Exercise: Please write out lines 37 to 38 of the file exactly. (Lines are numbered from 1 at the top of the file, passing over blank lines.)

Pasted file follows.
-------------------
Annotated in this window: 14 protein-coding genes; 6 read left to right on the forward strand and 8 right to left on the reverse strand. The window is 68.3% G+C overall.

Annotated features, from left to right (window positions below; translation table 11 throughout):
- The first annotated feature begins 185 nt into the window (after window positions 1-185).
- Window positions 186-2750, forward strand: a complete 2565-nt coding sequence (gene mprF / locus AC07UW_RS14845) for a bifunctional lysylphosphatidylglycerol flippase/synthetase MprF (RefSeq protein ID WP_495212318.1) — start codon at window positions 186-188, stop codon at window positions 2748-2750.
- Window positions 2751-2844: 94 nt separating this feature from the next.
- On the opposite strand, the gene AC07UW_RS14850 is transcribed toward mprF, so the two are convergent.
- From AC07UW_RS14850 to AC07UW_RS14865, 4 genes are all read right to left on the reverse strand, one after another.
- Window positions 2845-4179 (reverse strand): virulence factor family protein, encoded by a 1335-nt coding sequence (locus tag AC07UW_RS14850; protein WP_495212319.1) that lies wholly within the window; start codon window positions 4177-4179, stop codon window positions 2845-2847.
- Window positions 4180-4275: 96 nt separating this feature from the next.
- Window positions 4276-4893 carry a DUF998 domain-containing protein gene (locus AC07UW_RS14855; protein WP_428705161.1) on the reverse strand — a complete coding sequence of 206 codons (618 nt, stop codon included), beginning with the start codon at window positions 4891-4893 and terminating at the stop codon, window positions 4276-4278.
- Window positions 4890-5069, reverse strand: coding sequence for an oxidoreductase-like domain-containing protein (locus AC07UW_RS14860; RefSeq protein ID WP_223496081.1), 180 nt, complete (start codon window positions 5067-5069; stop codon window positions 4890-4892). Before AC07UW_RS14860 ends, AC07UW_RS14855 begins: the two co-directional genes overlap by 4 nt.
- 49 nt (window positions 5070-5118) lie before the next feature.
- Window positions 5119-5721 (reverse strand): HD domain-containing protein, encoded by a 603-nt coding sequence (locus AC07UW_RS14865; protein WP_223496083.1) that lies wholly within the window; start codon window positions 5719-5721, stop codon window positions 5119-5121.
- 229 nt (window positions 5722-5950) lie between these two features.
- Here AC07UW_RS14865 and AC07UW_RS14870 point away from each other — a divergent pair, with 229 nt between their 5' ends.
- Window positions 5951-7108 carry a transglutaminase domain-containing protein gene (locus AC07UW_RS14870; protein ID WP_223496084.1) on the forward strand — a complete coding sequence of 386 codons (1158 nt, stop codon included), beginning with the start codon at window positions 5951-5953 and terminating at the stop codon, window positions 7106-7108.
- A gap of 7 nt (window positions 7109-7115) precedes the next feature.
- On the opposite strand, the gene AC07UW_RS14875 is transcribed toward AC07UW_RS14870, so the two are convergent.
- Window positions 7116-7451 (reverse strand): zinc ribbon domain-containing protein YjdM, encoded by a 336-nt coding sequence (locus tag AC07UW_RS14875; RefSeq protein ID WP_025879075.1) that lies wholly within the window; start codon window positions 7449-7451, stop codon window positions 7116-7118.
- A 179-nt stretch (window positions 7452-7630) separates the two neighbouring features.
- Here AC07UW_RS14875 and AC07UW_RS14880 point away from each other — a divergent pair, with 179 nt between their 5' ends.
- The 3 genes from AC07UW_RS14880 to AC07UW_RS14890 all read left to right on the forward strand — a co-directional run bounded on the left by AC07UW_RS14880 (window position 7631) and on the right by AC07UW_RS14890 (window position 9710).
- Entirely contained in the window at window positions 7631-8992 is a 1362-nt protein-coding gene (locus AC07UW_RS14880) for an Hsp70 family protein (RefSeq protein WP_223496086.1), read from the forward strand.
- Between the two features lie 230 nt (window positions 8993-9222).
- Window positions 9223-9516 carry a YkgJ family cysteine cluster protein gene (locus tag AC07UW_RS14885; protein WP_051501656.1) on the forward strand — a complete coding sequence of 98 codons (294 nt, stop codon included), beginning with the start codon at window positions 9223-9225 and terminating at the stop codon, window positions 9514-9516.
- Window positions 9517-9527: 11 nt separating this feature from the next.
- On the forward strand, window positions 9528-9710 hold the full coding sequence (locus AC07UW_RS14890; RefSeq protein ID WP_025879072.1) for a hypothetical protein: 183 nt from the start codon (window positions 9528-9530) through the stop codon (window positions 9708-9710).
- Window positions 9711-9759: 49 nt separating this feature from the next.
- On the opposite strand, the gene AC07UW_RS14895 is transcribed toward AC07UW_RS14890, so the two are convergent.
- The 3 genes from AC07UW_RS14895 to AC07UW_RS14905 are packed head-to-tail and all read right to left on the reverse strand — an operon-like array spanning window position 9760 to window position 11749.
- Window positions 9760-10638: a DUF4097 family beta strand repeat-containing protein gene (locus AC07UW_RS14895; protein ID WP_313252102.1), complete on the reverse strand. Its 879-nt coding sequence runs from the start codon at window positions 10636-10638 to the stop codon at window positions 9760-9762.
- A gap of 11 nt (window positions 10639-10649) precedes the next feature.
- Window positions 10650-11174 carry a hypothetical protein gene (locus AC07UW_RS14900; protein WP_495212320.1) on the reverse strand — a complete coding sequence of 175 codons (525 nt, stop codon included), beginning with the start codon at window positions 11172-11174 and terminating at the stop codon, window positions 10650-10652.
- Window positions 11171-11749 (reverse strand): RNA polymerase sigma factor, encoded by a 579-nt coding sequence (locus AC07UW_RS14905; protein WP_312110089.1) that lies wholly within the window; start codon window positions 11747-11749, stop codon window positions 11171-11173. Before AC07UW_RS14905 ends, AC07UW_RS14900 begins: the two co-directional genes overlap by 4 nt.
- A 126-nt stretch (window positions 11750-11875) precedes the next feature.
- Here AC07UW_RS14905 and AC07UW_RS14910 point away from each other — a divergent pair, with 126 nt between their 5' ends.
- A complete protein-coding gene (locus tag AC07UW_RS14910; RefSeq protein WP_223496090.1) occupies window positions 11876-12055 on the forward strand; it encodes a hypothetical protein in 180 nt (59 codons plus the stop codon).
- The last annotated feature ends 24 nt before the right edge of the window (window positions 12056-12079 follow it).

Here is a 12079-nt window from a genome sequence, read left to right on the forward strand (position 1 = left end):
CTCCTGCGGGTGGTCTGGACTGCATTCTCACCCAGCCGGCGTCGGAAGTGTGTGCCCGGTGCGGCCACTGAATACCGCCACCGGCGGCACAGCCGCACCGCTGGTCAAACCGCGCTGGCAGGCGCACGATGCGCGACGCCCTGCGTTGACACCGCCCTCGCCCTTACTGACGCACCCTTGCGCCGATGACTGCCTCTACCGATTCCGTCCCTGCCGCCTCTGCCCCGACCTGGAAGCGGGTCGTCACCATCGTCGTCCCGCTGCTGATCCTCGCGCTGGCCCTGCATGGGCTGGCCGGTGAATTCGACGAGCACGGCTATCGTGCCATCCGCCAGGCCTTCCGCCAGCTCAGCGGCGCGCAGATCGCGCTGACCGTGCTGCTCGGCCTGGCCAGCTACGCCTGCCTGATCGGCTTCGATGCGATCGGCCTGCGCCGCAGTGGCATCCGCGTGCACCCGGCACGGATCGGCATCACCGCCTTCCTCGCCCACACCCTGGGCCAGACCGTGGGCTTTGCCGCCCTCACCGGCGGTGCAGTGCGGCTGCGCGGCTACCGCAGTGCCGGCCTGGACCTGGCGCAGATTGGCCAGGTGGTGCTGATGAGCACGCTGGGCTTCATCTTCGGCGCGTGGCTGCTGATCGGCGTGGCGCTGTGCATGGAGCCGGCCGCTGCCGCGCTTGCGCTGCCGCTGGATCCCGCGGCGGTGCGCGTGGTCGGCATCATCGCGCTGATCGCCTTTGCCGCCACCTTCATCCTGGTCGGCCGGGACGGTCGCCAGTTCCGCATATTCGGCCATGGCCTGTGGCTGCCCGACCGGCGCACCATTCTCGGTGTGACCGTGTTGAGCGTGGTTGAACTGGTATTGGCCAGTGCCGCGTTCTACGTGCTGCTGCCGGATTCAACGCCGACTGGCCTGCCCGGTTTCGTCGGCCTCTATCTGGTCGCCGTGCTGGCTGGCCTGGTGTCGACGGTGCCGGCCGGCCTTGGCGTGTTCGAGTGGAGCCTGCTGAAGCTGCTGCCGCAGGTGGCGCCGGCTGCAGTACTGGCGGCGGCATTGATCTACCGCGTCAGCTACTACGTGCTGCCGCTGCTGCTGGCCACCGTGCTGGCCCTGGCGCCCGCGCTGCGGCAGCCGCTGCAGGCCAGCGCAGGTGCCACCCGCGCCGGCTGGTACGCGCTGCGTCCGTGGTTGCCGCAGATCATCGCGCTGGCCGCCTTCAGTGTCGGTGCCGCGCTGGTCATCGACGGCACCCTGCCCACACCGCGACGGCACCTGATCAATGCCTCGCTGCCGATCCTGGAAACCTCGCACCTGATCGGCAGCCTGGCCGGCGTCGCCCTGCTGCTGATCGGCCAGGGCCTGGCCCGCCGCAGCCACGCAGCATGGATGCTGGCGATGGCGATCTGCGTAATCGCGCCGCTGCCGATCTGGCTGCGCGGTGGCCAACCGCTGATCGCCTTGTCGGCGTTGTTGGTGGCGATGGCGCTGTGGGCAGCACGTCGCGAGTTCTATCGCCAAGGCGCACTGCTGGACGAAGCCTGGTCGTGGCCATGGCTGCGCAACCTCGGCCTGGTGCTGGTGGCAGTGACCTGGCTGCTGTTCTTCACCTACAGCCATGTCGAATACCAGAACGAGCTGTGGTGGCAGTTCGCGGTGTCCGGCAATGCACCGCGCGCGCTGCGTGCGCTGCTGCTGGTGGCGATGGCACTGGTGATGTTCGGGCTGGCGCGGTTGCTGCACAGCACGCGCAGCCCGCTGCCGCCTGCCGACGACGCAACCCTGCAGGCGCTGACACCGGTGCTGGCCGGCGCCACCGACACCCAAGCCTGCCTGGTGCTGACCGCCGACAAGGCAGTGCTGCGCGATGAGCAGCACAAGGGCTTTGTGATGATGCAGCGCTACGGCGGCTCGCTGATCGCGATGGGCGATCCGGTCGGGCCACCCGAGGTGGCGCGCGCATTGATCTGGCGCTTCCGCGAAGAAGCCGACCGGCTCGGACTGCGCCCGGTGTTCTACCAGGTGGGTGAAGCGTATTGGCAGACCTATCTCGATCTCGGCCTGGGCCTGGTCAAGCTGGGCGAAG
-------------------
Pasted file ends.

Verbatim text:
- A complete protein-coding gene (locus tag AC07UW_RS14910; RefSeq protein WP_223496090.1) occupies window positions 11876-12055 on the forward strand; it encodes a hypothetical protein in 180 nt (59 codons plus the stop codon).
- The last annotated feature ends 24 nt before the right edge of the window (window positions 12056-12079 follow it).